- Before You Feel Anxiety About Your Grades…
- Record Retrospective: Obama on affirmative action
- Trolling the Harvard Law Review Competition
- Books Bound in Human Skin; Lampshade Myth?
- What Harvard Law Students Need to Know About Law School Transparency
- Does Affirmative Action Benefit White People?
- “Survivor” Contestant Returns to Campus
- 20 Things You Should Know About Corporate Crime
- HLS Students Stand Behind Robin Steinberg
Search Results for: Chris Seck
Opinion / November 14, 2012
“A democracy cannot exist as a permanent form of government. It can only exist until the voters discover that they can vote themselves money from the public treasury. From that moment on, the majority always votes for the candidates promising the most money from the public treasury, with the result that a democracy always collapses over loose fiscal policy followed by a dictatorship. – Alexander Tyler We are headed towards a “Fiscal Cliff” in 2013. If the partisan gridlock in Washington persists, America will face a barrage of spending cuts and tax increases. It’s not as bad as it sounds. For too many years, we’ve been taxing like a small government while spending like a big one. Too many Republicans view defense spending as sacrosanct, and are averse to increasing taxes. Too many Democrats view non-defense spending as sacrosanct, and are averse to increasing taxes on the middle class. Too … Continue reading
Opinion / November 7, 2012
We live in a world where people often get judged based on results. We celebrate winners and criticize losers. In the coming months, Mitt Romney will likely face great criticism, especially as the Republican Party engages in “soul-searching” at its “crossroads.” Journalists and commentators will argue that Romney was a flawed candidate who ran a flawed campaign. Everybody will take turns telling stories about why Romney lost: Where did Mitt go wrong? Was it Big Bird? Binders full of women? The 47 percent? His tax returns? Or Clint Eastwood’s empty chair? Now that the election is over, and with the benefit of hindsight, many people will blame Mitt Romney. Such is the nature of our consequentialist ethic. But I prefer to offer an alternative perspective. Remember the candidates running in the Republican primaries? Mitt Romney was probably the most credible candidate that the GOP could have put up. Herman Cain … Continue reading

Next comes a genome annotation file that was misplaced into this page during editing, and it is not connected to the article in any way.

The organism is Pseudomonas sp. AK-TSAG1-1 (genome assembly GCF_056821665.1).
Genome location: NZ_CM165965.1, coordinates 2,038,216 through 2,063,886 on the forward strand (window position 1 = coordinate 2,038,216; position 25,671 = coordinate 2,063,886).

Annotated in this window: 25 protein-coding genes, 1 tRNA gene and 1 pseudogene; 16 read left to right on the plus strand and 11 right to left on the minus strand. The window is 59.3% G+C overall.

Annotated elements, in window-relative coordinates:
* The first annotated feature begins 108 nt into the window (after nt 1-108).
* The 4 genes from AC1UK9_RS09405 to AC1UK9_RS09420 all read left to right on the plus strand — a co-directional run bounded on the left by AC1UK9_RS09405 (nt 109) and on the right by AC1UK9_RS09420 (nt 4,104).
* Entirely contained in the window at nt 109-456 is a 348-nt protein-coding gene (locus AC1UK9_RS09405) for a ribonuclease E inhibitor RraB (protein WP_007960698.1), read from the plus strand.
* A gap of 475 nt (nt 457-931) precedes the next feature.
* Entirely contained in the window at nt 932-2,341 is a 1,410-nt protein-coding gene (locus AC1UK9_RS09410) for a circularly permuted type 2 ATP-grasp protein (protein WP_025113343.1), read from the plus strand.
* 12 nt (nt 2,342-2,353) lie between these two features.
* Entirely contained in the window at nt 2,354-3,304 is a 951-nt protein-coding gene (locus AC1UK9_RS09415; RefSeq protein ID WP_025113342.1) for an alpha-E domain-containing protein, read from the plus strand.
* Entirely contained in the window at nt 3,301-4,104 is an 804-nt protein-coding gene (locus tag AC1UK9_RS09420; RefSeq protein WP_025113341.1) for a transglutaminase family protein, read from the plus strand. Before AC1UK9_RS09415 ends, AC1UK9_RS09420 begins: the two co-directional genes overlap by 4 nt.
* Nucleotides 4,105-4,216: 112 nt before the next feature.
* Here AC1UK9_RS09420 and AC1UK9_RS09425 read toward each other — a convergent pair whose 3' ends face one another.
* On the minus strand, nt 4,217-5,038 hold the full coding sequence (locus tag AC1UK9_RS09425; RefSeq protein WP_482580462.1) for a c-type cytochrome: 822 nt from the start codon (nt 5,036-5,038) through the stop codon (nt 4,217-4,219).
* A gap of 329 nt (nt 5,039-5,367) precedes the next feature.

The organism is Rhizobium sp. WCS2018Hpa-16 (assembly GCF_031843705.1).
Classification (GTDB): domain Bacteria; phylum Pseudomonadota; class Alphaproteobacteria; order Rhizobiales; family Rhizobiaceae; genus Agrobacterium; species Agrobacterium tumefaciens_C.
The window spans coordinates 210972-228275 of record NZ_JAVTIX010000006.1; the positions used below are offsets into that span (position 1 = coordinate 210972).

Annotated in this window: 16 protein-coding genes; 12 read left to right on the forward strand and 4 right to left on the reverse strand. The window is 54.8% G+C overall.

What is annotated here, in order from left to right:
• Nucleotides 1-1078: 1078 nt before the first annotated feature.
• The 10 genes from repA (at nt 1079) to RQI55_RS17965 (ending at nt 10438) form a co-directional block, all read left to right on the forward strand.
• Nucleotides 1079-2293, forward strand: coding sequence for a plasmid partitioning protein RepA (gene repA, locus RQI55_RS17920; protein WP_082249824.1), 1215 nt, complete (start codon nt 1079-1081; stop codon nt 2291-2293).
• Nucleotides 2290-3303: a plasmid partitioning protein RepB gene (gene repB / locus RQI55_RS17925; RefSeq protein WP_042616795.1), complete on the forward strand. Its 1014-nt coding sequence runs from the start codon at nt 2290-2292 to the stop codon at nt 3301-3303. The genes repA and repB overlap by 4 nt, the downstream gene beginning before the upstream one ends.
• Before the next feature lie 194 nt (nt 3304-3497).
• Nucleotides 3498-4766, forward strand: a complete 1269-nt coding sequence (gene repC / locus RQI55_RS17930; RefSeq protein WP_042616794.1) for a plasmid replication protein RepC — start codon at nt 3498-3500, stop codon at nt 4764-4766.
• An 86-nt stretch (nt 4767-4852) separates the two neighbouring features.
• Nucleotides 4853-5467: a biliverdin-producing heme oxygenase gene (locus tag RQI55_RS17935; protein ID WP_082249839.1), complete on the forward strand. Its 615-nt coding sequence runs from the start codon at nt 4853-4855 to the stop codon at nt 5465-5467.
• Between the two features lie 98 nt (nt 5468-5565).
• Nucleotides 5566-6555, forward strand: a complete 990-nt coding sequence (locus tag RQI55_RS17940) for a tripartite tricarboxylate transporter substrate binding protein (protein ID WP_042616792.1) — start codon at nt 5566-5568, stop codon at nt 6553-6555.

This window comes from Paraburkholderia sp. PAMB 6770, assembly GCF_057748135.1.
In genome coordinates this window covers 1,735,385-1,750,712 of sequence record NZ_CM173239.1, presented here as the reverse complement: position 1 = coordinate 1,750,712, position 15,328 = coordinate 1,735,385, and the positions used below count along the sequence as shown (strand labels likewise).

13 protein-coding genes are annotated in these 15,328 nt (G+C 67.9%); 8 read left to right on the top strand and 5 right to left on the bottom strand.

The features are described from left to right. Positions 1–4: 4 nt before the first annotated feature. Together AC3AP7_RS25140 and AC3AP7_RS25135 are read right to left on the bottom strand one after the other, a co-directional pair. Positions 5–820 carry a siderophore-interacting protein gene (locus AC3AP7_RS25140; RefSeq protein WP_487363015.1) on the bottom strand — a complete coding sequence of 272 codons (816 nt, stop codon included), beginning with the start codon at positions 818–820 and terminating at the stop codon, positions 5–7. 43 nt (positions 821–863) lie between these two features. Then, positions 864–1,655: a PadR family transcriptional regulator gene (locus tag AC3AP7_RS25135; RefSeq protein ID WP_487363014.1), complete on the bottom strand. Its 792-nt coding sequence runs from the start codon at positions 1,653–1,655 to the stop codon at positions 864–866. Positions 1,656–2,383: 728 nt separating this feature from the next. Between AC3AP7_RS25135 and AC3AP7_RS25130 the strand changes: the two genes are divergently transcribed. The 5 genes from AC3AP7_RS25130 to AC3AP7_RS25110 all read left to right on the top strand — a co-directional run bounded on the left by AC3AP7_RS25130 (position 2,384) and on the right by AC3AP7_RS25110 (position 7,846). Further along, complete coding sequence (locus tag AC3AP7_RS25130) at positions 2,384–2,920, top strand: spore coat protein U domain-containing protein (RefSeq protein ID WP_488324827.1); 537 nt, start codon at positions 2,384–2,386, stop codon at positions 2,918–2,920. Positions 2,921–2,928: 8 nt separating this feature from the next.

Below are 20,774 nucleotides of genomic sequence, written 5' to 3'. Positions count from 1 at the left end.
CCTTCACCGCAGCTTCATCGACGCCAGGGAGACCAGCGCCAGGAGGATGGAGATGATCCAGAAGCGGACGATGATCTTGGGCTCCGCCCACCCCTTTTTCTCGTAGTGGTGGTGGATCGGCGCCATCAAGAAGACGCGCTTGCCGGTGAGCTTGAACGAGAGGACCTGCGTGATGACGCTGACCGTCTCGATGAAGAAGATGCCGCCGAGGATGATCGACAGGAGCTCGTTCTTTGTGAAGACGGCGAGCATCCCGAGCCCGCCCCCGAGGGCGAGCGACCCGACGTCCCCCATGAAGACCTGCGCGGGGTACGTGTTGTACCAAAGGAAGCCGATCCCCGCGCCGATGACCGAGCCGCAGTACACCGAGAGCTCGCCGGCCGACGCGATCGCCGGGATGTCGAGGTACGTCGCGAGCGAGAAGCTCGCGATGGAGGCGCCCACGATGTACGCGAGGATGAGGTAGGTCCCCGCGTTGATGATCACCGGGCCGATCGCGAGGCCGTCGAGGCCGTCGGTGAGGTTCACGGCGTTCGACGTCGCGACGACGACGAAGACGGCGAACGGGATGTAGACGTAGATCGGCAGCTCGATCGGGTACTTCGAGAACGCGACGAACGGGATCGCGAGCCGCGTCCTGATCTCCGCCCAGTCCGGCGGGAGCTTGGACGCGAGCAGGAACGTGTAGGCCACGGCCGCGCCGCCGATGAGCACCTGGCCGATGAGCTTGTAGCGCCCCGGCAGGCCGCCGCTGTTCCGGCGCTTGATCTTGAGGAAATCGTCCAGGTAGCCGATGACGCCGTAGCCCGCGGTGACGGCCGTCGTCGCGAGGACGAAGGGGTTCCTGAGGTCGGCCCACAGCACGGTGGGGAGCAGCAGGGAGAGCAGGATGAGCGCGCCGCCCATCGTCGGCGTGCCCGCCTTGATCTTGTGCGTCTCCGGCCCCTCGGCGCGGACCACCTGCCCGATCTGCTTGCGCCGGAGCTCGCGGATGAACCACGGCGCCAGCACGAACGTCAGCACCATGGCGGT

Opinion / September 19, 2012
Is it possible that in a state as blue as Massachusetts, Senator Scott Brown would be able to repeat his 2010 feat and win a second race for Ted Kennedy’s seat? The conventional wisdom is that Brown might be able to prevail in a close election. The latest Kimball poll has Brown leading Elizabeth Warren among likely Massachusetts voters by 46 percent to 45 percent. The latest Intrade prediction gives Brown a 57 percent chance of winning. Nevertheless, I think that the dynamics of the race still favor Warren. Look, Brown is a formidable political opponent. He is an attractive 6’2″ ex-centerfold model who dons a colonel’s uniform, drives a GMC truck, and plays a good game of basketball. As Massachusetts Republicans go, you can’t get more moderate than Brown—he is pro-choice, accepts gay marriage, and has a centrist voting record. Neither does it hurt that Brown’s family speaks eloquently … Continue reading